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The Most Impressive and Shocking Champions at the 2022 PFL Finals


Six Professional Fighters League champions were crowned on Friday and adorned with million-dollar checks. Which one impressed, and which left viewers in shock the most? The former is a challenging question, while the latter has a very obvious answer.

Most Impressive: Rob Wilkinson


This was tough, as Brendan Loughnane has looked sensational since joining the PFL, and looks to be a borderline world top 10 featherweight, including his fantastic fourth round knockout of the excellent Bubba Jenkins to win the featherweight crown. He also continues to make Dana White look very stupid for not signing him after his performance on the Contender Series.

There was another champion who slightly surpassed him, though: Wilkinson. Fans may remember Wilkinson as the Australian grappler who fought in the UFC middleweight division and was knocked out by Israel Adesanya in early 2018. He is a very different man almost five years later. Not only is he now an enormous light heavyweight, but he has developed powerful, punishing striking to go with his bruising grappling. Personally, I thought that his opponent in the finals, Omari Akhmedov, a former Top 10 UFC middleweight who had also moved up to 205 pounds, had a very good chance of beating him. Wilkinson was a roughly -200 favorite, but much of that had to do with cardio concerns about Akhmedov. I thought Akhmedov had better defense and would do well in the stand-up. Wilkinson proved me dead wrong. Incredibly, the Australian had improved his striking in in the mere three and a half months since his last outing in the PFL playoffs, with sturdier defense and a fine use of feints. His own punches looked as crisp as ever, repeatedly battering Akhmedov with combinations. I especially loved his use of the uppercut whenever the man from Dagestan tried to wrestle. Wilkinson likely would have knocked out Akhmedov at the end of the second round with a few more seconds, but the doctor mercifully waved off the contest due to a cut between rounds. With Wilkinson's combination of brutal ground-and-pound and aggressive striking, he may well be a Top 15 light heavyweight at this point, possibly even better. I would love to see him in either the Bellator MMA or UFC light heavyweight division, where at 30 years old and still getting better, he would be a fearsome contender.

Most Surprising: Larissa Pacheco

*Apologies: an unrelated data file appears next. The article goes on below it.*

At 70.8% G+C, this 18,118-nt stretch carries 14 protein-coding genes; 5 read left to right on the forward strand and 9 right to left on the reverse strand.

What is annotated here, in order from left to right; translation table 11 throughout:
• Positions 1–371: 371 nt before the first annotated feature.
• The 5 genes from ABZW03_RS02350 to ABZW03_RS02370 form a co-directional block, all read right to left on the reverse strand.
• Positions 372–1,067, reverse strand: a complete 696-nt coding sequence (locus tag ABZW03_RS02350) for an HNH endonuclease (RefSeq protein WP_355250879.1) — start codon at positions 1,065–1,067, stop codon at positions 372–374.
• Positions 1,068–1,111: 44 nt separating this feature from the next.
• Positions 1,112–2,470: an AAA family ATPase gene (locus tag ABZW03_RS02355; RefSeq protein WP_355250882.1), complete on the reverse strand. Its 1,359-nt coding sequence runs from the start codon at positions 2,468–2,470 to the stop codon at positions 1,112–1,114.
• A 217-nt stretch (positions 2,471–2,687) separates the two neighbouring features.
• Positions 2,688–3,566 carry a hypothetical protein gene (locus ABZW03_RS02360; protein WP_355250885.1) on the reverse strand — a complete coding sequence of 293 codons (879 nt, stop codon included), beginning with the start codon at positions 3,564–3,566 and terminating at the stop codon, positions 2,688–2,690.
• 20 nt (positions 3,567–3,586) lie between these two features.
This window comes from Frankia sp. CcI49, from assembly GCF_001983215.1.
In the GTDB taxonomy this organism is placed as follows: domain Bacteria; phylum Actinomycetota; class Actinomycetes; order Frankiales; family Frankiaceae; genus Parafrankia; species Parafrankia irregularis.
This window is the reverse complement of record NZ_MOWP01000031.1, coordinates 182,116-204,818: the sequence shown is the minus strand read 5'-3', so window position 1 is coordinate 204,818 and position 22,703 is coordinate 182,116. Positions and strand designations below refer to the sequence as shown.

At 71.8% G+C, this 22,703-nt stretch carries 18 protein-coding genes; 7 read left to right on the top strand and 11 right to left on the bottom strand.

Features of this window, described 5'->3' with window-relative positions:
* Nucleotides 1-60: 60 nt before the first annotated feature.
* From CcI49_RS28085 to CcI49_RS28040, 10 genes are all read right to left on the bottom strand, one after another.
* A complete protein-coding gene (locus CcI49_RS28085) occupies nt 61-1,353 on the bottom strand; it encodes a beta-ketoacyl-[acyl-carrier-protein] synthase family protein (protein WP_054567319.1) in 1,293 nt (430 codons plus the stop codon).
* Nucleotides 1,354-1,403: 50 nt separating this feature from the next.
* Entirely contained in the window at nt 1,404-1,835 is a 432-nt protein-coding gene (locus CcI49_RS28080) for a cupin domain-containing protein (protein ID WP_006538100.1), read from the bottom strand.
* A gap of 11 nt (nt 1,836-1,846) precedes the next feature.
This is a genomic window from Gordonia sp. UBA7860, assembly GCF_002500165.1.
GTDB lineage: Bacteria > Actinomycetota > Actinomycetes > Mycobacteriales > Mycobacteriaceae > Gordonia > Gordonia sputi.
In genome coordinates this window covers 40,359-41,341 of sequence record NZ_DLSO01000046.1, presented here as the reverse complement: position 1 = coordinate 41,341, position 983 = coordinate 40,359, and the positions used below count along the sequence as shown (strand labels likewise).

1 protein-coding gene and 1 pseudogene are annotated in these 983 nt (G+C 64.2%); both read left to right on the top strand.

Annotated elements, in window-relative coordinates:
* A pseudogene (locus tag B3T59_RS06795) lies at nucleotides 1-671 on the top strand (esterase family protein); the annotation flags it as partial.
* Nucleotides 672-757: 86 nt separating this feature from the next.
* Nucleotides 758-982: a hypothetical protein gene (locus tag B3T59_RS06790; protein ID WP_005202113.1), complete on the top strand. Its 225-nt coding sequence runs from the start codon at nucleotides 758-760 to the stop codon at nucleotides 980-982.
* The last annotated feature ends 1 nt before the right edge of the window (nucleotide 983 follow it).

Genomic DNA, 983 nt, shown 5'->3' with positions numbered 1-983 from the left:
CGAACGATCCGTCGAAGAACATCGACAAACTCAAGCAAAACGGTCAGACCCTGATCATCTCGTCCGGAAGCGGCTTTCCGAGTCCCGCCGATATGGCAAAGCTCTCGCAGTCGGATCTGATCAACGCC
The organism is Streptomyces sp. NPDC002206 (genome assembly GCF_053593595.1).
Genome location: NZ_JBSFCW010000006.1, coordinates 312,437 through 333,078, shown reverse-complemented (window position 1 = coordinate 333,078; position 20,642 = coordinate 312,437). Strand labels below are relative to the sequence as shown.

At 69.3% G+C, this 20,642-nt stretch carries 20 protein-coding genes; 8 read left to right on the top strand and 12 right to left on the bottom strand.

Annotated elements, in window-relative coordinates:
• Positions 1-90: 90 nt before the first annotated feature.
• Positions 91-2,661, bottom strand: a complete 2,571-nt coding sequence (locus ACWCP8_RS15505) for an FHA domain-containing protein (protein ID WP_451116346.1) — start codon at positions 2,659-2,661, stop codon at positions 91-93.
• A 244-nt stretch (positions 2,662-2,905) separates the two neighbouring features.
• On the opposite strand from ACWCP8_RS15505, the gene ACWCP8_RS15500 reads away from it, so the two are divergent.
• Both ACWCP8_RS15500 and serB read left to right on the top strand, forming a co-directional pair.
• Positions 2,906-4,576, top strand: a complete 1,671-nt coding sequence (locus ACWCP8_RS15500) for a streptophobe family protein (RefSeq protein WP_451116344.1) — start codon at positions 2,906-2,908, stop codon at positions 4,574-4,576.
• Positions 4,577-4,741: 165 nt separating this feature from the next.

This is a clear choice. Pacheco was the biggest underdog in the championship fights at +550 against Kayla Harrison, and the only one to come through, with all the other favorites winning easily. Pacheco had already lost twice to Harrison in 2019, so what would be different this time around, people wondered? True, Pacheco had vastly improved her striking over the past few years, knocking out lesser women's lightweight fighters in the first round left and right in her path of destruction. And yes, she had built up her body to be a legitimate lightweight, versus the blown-up featherweight or even bantamweight she had first been. But Harrison wasn't going to strike and mere size wouldn't be enough to stop her takedowns. And in the first round, this looked to be a repeat of the first two outings, as Harrison easily put Pacheco on her back and inflicted heavy ground-and-pound. But then something amazing happened. Harrison began to tire and wither while Pacheco stayed tough. Harrison found it increasingly difficult to get the takedown, often taking heavy abuse in the clinch and occasionally eating a big punch at range. Sometimes she would force matters and Pacheco would gain a dominant position, including taking Harrison's back on a few occasions. Even when Harrison did take the Brazilian down, it would often be Pacheco who was attacking more with strikes and submission attempts from her back. Pacheco won Round 2 and Harrison won Round 3, giving her a 2-1 lead, but over the last two championship rounds, the Brazilian showed why she deserved the throne, as the tired two-time Olympic gold medalist could muster little offense while being pelted with blows from the determined challenger. It's an extraordinary victory and big upset for Pacheco, handing Harrison the first defeat of her career. It will be interesting to see where Pacheco goes from here, as she, like Harrison, is now a full-fledged lightweight and may struggle to ever make 145 pounds again.
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